18. 11. 2022, 7 p.m.
Janáček Theatre, National theatre Brno (NdB)
Author: Leoš Janáček
Conductor: Tomáš Hanus
Director: Olivia Fuchs
Welsh National Opera
Welsh National Opera Orchestra
Lecturer’s introduction: 18:15, foyer of Janáček Theatre
The performance lasts 125 minutes including a 25-minute intermission.
The Court battle concerning the inheritance affair between the Gregor and Prus families has been continuing for almost one hundred years, and today the Supreme Court is to give its final verdict. Albert Gregor, representing the plaintiff, arrives at the offices of his advocate Kolenatý, to ask for the verdict. He only finds the solicitor Vítek, however. Meanwhile, Vítek‘s daughter Kristina, a young beginner opera singer, arrives at the offices and enthuses about the famous and somewhat mysterious singer Emilia Marty. At that moment Marty appears at the doors to the office accompanied by the advocate Kolenatý. She has come to ask about the Gregor court case, and all those present are astounded by her knowledge of events that had taken place one hundred years previously, and also by the fact that she knew about the relationship between the long-dead Baron Prus and his mistress Ellian Macgregor. She even knew the exact place where the unknown documents were stored, including the will of Baron Prus. Kolenatý does not believe her, but under pressure from Albert Gregor he is forced to return to Prus’s house to search for the documents. After a while the advocate Kolenatý returns together with Gregor’s court rival, Jaroslav Prus. They arrive with the news that at the site that was indicated by Marty, they had indeed found some old, until then unknown, paperwork.
In the wings of the theatre the staff are discussing the successful performance of the singer Emilia Marty. Two admirers are waiting for the singer here, amongst them Jaroslav Prus. His son Janek meets his sweetheart Kristina at the theatre. Kristina is completely fascinated by Marty and she also wants to become a famous artist. Marty arrives and received her admirers including Albert Gregor and the feeble-minded Hauk-Šendorf, who is reminded of his old flame Eugenia Montez by the singer. The tired Marty sends everybody away. Only Prus remains, who informs Marty about the secret mistress of his ancestor, the singer Ellen Macgregor, the mother of the Baron’s illegitimate child. In the register, however, she had been entered under a different name – Elina Makropulos. Marty is however interested in the secret envelope which is hidden amongst the other documents and which Prus refuses to hand over. Albert Gregor to tell her of his love, which is not returned, however. Janek has also fallen in love with Marty but he is too shy to say anything. Marty encourages him to obtain the secret envelope without his father‘s knowledge, but suddenly his father, Prus, enters, who says that she could have the envelope if she spends the night with him.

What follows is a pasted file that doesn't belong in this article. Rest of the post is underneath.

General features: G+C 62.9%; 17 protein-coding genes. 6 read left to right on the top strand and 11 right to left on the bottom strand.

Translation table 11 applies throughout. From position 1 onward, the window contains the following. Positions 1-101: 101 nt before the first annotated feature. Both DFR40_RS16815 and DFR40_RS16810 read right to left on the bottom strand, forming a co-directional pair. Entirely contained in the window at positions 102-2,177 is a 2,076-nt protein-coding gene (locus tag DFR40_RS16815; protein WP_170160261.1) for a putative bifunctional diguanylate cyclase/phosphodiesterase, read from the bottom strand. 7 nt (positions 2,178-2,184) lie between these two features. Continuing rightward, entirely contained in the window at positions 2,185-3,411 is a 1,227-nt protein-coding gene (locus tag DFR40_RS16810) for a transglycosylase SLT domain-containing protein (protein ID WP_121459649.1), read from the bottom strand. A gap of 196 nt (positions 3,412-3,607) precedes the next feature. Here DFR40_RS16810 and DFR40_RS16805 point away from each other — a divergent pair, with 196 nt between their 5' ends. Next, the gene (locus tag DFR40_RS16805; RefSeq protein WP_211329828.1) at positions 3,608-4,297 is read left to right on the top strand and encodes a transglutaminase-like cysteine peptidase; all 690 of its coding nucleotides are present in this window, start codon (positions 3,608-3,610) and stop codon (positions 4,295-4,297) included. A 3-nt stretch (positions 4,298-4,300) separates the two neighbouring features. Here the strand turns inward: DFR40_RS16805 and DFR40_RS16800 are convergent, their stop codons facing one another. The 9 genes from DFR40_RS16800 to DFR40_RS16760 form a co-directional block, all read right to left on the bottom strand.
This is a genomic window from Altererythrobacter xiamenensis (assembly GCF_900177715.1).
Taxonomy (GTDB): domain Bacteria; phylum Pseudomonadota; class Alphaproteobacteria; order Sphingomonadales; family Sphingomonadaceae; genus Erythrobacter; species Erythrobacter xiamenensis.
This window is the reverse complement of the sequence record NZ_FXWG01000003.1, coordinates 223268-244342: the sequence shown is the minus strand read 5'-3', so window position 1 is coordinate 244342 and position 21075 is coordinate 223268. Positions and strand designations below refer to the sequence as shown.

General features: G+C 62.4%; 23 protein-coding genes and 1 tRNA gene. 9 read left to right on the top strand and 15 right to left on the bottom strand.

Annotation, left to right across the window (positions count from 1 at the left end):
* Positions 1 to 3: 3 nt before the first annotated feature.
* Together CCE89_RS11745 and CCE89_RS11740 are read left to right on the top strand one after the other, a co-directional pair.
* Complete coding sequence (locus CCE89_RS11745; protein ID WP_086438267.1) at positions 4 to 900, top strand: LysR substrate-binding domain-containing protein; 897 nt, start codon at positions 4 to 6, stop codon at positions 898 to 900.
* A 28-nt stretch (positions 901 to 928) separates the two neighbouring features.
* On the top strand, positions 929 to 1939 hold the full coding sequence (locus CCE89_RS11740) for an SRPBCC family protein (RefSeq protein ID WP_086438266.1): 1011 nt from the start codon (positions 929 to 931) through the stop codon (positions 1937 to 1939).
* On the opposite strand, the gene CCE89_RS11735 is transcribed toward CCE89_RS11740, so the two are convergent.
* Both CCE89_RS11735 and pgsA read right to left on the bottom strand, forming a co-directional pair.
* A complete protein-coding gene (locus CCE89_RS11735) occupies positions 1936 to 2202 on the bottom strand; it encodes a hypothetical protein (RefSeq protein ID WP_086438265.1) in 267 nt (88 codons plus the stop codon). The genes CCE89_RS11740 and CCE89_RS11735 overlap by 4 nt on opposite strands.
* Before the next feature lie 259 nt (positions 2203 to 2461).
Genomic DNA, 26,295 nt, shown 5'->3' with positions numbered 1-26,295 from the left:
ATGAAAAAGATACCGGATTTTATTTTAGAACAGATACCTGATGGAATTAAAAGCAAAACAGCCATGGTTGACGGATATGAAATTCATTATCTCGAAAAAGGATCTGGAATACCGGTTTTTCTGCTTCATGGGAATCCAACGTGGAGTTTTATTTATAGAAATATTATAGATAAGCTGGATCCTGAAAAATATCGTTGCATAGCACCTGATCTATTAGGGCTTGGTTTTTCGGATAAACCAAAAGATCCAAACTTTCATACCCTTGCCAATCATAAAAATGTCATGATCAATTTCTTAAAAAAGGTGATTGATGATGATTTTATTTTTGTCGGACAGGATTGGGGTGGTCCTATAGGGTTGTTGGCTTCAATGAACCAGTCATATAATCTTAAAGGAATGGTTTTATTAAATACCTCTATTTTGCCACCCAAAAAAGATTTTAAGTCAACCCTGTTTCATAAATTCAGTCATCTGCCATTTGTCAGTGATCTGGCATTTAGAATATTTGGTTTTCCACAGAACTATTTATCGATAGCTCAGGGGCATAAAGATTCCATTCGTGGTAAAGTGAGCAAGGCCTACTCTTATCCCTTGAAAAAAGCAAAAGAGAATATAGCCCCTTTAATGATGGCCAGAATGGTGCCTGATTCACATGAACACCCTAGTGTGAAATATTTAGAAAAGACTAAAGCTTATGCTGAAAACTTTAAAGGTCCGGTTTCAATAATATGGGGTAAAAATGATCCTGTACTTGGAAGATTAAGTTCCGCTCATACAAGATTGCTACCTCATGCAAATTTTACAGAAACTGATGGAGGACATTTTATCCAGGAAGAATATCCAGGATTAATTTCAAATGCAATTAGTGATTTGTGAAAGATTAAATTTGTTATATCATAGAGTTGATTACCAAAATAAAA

Marty has fulfilled her side of the agreement and now she asks Prus for the promised envelope. She receives it, but Prus is not pleased –he did not expect such coldness from her. His servant is looking for him; he has some tragic news. Prus’s son Janek had committed suicide out of his love for Marty. The confused Hauk enters with an offer of a joint elopement to Spain. Marty agrees to go with him, but at that moment Gregor, Kolenatý and Vítek arrive with Kristina. They have many questions: after Marty has signed a souvenir photograph for Kristina they discover that her signature is the same as that on the century-old documents. They urge Marty to such an extent that the singer starts to relate her unbelievable tale. Her real name is Elina Makropulos, and was the daughter of the Greek Hieronymous Makropulos who, as the personal physician to Emperor Rudolf II, had attempted to produce an elixir of youth. He tried it on his daughter, and she was now 337 years of age. Over the centuries she had changed her identity; amongst other names had used Ellian Macgregor, and had been the lover of Prus, and had also been the Spanish gypsy Eugenia Montez, who had known Hauk-Šendorf. Now she was posing as Emilia Marty and had become entangled in the in the affair because she was looking for the envelope with the recipe for the elixir of youth – the same envelope for which Jaroslav Prus had given to her in exchange for a night spent together. The elixir works for only three hundred years and, should Marty wish to live longer, she must drink another draught. However, she realises that she no longer enjoys life; she is tired and weary, and life had lost its meaning. She wants to die, and decides not to drink the new elixir. She gives the recipe to Kristina, and offers her everlasting youth, beauty and fame. The young girl burns the paper, however, and chooses instead a short, but meaningful life.